Thursday, June 26, 2014

A Debate over Self Defense

 Japan is currently embroiled in a huge domestic argument over whether it can legally act as a fully-fledged alliance partner with the United States or any other country in which it has a close relationship and common security concerns.
It is an only-in-Japan kind of debate since Japan is the only important country in the world that has as part of its constitution a clause (the famous Article 9) which quite frankly prohibits the country from having any army, navy or air force or exercising force in any international dispute.

Notwithstanding the charter, Japan has over the years, developed a formidable armed force, known euphemistically as the “Self-Defense Forces”, but their operations are still constrained by a legal framework that imposes some of the tightest restrictions on the military of any other country.
Since 1991, for example, Japan has participated in various peacekeeping missions abroad, starting with Cambodia. It also takes part in anti-piracy patrols in the Gulf of Aden and off the coast of Somalia.  However, if a neighboring peacekeeping force from another nation, say Norway, came under attack from terrorists, Japan would be legally constrained from coming to their rescue.

Prime Minister Shinzo Abe wants to change this. For one thing in comports with his own personal desire to make Japan a “normal nation”, one that exert force like any other nation. But it also comes from heightened sense of danger from North Korea’s nuclear ambitions to China’s territorial claims.
Underscoring the concern was a recent incident in which China scrambled two advanced fighter jets to fly within 50 meters of two unarmed Japanese patrol air craft that were monitoring a joint China-Russia fleet exercise in the East China Sea near the disputed Senkaku/Daioyu islands. Beijing brushed off protests from Tokyo.

Abe wants his cabinet to declare by the end of the current session of parliament in late June that so-called “collective self-defense” (that is aiding an ally) conforms with the constitution. He wants this done soon so it can form part of the negotiations with the U.S. in developing a new understanding of their respective roles in the defense of Japan, the first time these guidelines have been revised in 20 years.
In his keynote speech at the Shangri-la Dialoge on security matter last weekend in Singapore, Abe said “it was incumbent on us in Japan to reconstruct the legal basis pertinent to the right of collective self-defense.” US Secretary of Defense Chuck Hagel publically backed Abe. “We support Japan’s new effort,” he said.

Most of the American security establishment supports collective defense by Japan and is not overly concerned about what obstacles Abe has navigate to get there. President Barack Obama himself issued a statement during his April visit to Japan supporting Abe’s proposed changes.
But Abe may have trouble getting his way. Public opinion polls show a public evenly split on the overall issue with a still strong pacifistic element in the electorate that worries that any change will send Japan down a slippery slope towards the militarized Japanese state of the 1930-40s.

On the other hand, the same polls show broader support when asked about specific contingencies, such as whether a Japanese warship can legally come to the aid of an American ship in danger by an attack of North Korean patrol boats, for example.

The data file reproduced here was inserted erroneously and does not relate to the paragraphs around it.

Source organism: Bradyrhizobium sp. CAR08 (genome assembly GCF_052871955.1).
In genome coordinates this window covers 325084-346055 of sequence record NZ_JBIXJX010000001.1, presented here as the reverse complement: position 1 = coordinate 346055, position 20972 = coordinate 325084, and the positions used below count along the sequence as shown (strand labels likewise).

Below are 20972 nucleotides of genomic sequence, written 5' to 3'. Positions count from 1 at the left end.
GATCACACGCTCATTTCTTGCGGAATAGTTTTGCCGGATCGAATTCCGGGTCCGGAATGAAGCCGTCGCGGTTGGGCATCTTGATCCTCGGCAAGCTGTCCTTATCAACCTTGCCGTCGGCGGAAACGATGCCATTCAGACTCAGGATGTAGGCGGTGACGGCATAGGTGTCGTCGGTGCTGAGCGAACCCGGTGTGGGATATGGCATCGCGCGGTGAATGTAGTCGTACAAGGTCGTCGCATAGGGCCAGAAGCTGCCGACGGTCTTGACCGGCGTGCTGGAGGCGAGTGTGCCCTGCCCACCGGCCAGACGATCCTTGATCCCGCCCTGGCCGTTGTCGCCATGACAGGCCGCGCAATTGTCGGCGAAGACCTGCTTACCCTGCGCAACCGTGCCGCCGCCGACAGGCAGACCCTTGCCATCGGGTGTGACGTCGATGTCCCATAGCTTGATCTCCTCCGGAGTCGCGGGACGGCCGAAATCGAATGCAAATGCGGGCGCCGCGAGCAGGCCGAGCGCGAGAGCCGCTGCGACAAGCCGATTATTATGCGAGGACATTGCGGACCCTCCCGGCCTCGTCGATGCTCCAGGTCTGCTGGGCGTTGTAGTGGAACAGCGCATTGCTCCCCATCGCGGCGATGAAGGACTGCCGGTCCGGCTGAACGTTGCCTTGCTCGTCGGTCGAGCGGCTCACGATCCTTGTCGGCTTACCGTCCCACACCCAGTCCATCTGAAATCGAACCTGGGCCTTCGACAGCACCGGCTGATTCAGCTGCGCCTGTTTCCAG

Abe’s Liberal Democratic Party (LDP) has a commanding majority in parliament as a result of the party’s smashing victory in the 2012 general election, but it is a curious position where the “loyal opposition” is coming not from the opposition parties themselves but from within the governing coalition itself.

The LDP is allied with New Komeito, the political arm of a Japanese Buddhist sect that has strong pacifistic tendencies. Abe’s whole political efforts for the present are directed at trying to overcome the Komeito party’s scruples over collective self-defense, which the party leaders mainly oppose.

If he pushes ahead without making major concessions to Komeito’s concerns, it is possible that the Buddhist party might leave the coalition. Abe is loath to let that happen. It is partly for purely practical terms, as the Komeito alliance helps the LDP win elections, but also fear that it might imperil its other initiatives to strengthen the economy, known as “Abenomics”
The premier knows from his previous short stint in office (2006-2007) that he can be politically punished if he is perceived as being more interested in promoting his own pet security ideas than he is in fixing the economy and other issues that the public thinks more directly impacts their livelihoods.

So for now, the prime minister has had to modify his goals and has adopted a strategy of listing specific examples calling for use of collective self-defense, such as intercepting a North Korean ballistic missile aimed at American assets or territory, that the Komeito may find acceptable.
Some opposition also comes from those, including some in Abe’s own party, who believe that any such significant change to the constitution should be made by amendment, not by the unilateral decision of a the cabinet that may be in office for only a few years.

Japans’ constitution, written by American occupiers in 1946, has never been amended because no party has ever had the necessary two-thirds majority in both houses of parliament to refer an amendment to a national referendum.  Despite Abe’s commanding majority (even without Komeito) in the lower house, it doesn’t have the votes in the upper chamber.




Friday, June 06, 2014